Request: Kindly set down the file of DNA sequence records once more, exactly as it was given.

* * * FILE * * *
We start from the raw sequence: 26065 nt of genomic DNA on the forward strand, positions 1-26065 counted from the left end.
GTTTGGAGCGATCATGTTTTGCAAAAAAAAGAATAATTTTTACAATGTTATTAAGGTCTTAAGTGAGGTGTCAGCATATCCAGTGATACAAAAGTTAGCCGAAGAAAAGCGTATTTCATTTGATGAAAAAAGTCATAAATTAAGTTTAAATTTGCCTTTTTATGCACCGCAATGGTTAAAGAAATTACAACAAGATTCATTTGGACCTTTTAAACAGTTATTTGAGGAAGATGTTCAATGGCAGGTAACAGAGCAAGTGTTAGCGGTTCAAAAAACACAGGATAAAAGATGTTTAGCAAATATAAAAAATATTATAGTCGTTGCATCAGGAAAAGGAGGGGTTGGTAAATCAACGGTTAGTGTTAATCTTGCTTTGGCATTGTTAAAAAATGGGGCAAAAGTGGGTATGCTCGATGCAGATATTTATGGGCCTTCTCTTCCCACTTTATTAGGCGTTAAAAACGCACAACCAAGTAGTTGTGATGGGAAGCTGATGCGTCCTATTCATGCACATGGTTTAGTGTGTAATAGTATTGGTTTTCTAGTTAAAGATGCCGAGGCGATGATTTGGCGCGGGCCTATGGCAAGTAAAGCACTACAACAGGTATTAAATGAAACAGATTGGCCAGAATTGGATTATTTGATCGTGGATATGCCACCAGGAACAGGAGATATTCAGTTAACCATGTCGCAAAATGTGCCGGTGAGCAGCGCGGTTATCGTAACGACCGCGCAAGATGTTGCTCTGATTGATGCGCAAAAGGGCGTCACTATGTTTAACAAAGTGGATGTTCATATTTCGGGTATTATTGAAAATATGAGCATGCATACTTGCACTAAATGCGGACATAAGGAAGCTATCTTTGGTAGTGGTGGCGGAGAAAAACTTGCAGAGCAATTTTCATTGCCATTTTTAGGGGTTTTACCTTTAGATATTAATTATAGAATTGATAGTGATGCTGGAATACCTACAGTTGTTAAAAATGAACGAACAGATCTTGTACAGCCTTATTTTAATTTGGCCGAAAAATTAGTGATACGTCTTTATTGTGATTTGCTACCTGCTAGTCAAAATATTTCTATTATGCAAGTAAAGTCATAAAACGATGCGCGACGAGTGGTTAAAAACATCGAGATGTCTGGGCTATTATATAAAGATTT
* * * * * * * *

We start from the raw sequence: 26065 nt of genomic DNA on the forward strand, positions 1-26065 counted from the left end.
GTTTGGAGCGATCATGTTTTGCAAAAAAAAGAATAATTTTTACAATGTTATTAAGGTCTTAAGTGAGGTGTCAGCATATCCAGTGATACAAAAGTTAGCCGAAGAAAAGCGTATTTCATTTGATGAAAAAAGTCATAAATTAAGTTTAAATTTGCCTTTTTATGCACCGCAATGGTTAAAGAAATTACAACAAGATTCATTTGGACCTTTTAAACAGTTATTTGAGGAAGATGTTCAATGGCAGGTAACAGAGCAAGTGTTAGCGGTTCAAAAAACACAGGATAAAAGATGTTTAGCAAATATAAAAAATATTATAGTCGTTGCATCAGGAAAAGGAGGGGTTGGTAAATCAACGGTTAGTGTTAATCTTGCTTTGGCATTGTTAAAAAATGGGGCAAAAGTGGGTATGCTCGATGCAGATATTTATGGGCCTTCTCTTCCCACTTTATTAGGCGTTAAAAACGCACAACCAAGTAGTTGTGATGGGAAGCTGATGCGTCCTATTCATGCACATGGTTTAGTGTGTAATAGTATTGGTTTTCTAGTTAAAGATGCCGAGGCGATGATTTGGCGCGGGCCTATGGCAAGTAAAGCACTACAACAGGTATTAAATGAAACAGATTGGCCAGAATTGGATTATTTGATCGTGGATATGCCACCAGGAACAGGAGATATTCAGTTAACCATGTCGCAAAATGTGCCGGTGAGCAGCGCGGTTATCGTAACGACCGCGCAAGATGTTGCTCTGATTGATGCGCAAAAGGGCGTCACTATGTTTAACAAAGTGGATGTTCATATTTCGGGTATTATTGAAAATATGAGCATGCATACTTGCACTAAATGCGGACATAAGGAAGCTATCTTTGGTAGTGGTGGCGGAGAAAAACTTGCAGAGCAATTTTCATTGCCATTTTTAGGGGTTTTACCTTTAGATATTAATTATAGAATTGATAGTGATGCTGGAATACCTACAGTTGTTAAAAATGAACGAACAGATCTTGTACAGCCTTATTTTAATTTGGCCGAAAAATTAGTGATACGTCTTTATTGTGATTTGCTACCTGCTAGTCAAAATATTTCTATTATGCAAGTAAAGTCATAAAACGATGCGCGACGAGTGGTTAAAAACATCGAGATGTCTGGGCTATTATATAAAGATTT